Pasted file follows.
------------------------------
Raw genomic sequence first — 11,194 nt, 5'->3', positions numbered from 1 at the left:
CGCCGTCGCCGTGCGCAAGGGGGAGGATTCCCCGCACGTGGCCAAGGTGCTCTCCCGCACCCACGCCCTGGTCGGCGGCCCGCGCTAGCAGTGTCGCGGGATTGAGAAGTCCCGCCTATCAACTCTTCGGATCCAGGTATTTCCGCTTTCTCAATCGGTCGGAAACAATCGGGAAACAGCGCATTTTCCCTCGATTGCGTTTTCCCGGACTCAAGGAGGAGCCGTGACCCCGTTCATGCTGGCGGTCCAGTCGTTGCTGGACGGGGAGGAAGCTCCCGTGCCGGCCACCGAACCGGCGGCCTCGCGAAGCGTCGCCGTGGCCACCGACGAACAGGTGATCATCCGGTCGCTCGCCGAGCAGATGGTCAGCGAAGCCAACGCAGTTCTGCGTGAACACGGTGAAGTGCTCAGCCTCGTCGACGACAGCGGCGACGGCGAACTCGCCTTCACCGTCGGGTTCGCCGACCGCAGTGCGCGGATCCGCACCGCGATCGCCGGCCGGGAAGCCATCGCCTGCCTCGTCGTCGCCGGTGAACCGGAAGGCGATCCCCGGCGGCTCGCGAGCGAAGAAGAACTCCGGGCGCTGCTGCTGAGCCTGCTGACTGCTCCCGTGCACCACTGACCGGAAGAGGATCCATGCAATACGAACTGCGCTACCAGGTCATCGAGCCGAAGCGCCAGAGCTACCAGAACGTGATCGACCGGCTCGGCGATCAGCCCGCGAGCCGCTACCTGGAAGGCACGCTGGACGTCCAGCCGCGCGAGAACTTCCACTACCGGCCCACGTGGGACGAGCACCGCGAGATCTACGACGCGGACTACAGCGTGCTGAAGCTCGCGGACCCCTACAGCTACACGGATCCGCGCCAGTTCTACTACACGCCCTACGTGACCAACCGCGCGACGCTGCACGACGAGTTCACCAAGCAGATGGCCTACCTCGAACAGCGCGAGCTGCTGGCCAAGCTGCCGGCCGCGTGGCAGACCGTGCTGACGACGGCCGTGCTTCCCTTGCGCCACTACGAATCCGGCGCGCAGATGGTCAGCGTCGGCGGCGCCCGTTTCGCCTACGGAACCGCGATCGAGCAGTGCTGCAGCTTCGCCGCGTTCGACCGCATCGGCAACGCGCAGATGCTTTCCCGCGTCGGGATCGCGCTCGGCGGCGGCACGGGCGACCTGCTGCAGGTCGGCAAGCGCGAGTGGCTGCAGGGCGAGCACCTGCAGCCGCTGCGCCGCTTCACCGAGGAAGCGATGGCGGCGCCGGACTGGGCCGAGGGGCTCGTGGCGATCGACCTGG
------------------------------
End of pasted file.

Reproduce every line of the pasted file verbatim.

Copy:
Raw genomic sequence first — 11,194 nt, 5'->3', positions numbered from 1 at the left:
CGCCGTCGCCGTGCGCAAGGGGGAGGATTCCCCGCACGTGGCCAAGGTGCTCTCCCGCACCCACGCCCTGGTCGGCGGCCCGCGCTAGCAGTGTCGCGGGATTGAGAAGTCCCGCCTATCAACTCTTCGGATCCAGGTATTTCCGCTTTCTCAATCGGTCGGAAACAATCGGGAAACAGCGCATTTTCCCTCGATTGCGTTTTCCCGGACTCAAGGAGGAGCCGTGACCCCGTTCATGCTGGCGGTCCAGTCGTTGCTGGACGGGGAGGAAGCTCCCGTGCCGGCCACCGAACCGGCGGCCTCGCGAAGCGTCGCCGTGGCCACCGACGAACAGGTGATCATCCGGTCGCTCGCCGAGCAGATGGTCAGCGAAGCCAACGCAGTTCTGCGTGAACACGGTGAAGTGCTCAGCCTCGTCGACGACAGCGGCGACGGCGAACTCGCCTTCACCGTCGGGTTCGCCGACCGCAGTGCGCGGATCCGCACCGCGATCGCCGGCCGGGAAGCCATCGCCTGCCTCGTCGTCGCCGGTGAACCGGAAGGCGATCCCCGGCGGCTCGCGAGCGAAGAAGAACTCCGGGCGCTGCTGCTGAGCCTGCTGACTGCTCCCGTGCACCACTGACCGGAAGAGGATCCATGCAATACGAACTGCGCTACCAGGTCATCGAGCCGAAGCGCCAGAGCTACCAGAACGTGATCGACCGGCTCGGCGATCAGCCCGCGAGCCGCTACCTGGAAGGCACGCTGGACGTCCAGCCGCGCGAGAACTTCCACTACCGGCCCACGTGGGACGAGCACCGCGAGATCTACGACGCGGACTACAGCGTGCTGAAGCTCGCGGACCCCTACAGCTACACGGATCCGCGCCAGTTCTACTACACGCCCTACGTGACCAACCGCGCGACGCTGCACGACGAGTTCACCAAGCAGATGGCCTACCTCGAACAGCGCGAGCTGCTGGCCAAGCTGCCGGCCGCGTGGCAGACCGTGCTGACGACGGCCGTGCTTCCCTTGCGCCACTACGAATCCGGCGCGCAGATGGTCAGCGTCGGCGGCGCCCGTTTCGCCTACGGAACCGCGATCGAGCAGTGCTGCAGCTTCGCCGCGTTCGACCGCATCGGCAACGCGCAGATGCTTTCCCGCGTCGGGATCGCGCTCGGCGGCGGCACGGGCGACCTGCTGCAGGTCGGCAAGCGCGAGTGGCTGCAGGGCGAGCACCTGCAGCCGCTGCGCCGCTTCACCGAGGAAGCGATGGCGGCGCCGGACTGGGCCGAGGGGCTCGTGGCGATCGACCTGG